The drum circle draws people like federal worker Kristine Smith and artist and poet Lynnetta Carson. Smith plays the djembe, a traditional African drum. She has been drumming with this circle for three months.

"They're really welcoming," Smith says. "But they are expecting people to hold their own in terms of the beat."

Carson has danced with the drum circle for the last three years; she has been dancing in African and Brazilian styles and occasionally leads others in traditional African movements.

"I feel like I must come every chance I get because it just makes my week so much better," Carson says. "Just being able to come and listen to the drums and rhythms and to express yourself and let your burdens go!"

The Power of the Rhythm

Taft says there's an exchange of energy between the dancers and drummers.

"They mesmerize us with the movement, but it's our movement of sound that's moving them and then it goes out and touches the people," Taft says.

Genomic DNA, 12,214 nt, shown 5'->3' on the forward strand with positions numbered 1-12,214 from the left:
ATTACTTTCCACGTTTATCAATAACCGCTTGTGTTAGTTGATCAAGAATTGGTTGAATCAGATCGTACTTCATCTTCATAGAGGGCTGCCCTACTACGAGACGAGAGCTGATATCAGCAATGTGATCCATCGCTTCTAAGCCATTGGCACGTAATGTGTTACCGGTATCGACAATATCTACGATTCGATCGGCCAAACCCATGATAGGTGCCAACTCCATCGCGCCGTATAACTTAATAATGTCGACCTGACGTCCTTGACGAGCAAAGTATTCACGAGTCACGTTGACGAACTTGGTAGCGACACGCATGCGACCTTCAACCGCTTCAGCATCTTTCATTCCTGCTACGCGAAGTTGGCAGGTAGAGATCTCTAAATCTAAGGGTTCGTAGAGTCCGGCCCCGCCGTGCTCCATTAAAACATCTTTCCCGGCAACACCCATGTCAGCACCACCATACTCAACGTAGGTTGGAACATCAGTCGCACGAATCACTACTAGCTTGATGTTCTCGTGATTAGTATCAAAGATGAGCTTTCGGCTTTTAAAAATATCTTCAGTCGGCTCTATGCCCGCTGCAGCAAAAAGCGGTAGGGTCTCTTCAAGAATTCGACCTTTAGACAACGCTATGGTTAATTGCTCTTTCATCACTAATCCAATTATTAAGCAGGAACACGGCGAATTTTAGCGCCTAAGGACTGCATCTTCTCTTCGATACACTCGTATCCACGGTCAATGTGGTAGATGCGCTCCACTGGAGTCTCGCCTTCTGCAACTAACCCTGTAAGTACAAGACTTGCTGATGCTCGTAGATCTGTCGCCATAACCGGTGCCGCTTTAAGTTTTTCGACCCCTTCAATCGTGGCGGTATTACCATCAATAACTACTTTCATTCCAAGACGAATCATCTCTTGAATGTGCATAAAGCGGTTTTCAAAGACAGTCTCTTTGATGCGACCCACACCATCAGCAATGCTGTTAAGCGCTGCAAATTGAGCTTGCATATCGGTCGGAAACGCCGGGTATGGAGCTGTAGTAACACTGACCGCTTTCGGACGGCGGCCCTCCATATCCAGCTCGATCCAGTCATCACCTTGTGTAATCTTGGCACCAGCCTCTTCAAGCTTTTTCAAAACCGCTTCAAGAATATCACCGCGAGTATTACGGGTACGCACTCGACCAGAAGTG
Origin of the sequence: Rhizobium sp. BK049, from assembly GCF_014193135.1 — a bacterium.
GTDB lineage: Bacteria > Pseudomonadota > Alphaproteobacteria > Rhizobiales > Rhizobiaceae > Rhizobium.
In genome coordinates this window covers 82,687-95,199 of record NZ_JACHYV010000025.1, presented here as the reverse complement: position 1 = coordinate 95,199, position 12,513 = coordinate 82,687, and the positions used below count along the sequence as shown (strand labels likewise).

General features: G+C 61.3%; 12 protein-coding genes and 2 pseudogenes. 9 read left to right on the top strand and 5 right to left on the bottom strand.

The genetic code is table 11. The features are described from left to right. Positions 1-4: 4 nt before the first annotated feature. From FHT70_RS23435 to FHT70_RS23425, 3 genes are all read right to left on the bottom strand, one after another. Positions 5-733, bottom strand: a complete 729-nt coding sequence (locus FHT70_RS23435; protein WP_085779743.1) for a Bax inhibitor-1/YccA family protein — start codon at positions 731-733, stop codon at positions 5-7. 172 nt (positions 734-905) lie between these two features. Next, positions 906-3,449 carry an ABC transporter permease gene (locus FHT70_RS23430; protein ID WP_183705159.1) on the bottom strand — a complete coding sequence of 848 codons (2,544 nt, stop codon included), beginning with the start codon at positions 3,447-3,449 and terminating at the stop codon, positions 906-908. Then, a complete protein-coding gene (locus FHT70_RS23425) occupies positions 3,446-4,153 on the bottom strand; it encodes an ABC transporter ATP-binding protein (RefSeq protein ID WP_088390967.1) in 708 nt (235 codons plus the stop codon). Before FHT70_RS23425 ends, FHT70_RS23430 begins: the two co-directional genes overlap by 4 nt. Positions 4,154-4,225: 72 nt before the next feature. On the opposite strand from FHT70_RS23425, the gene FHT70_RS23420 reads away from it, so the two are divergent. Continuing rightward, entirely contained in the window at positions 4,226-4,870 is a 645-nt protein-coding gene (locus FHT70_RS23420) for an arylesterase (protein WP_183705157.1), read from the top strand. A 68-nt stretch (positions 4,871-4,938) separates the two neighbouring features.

Some nearby residents have complained about the noise, but Steve Coleman, president of the Friends of Meridian Hill, says the drum circle helped turn the park around during the 1980s and 90s, when it was plagued by crime.

"The drum circle has been a powerful, positive symbol of what the park was designed to be," he says. Meridian Hill Park was designed to be America's first national park for the performing arts.

In the last decade, drum circles have branched out from their community-oriented roots. They're now used for corporate team-building sessions and within the health field.

Hull facilitates drum circles all over the world. Some of his corporate clients have included Apple, Microsoft and McDonald's.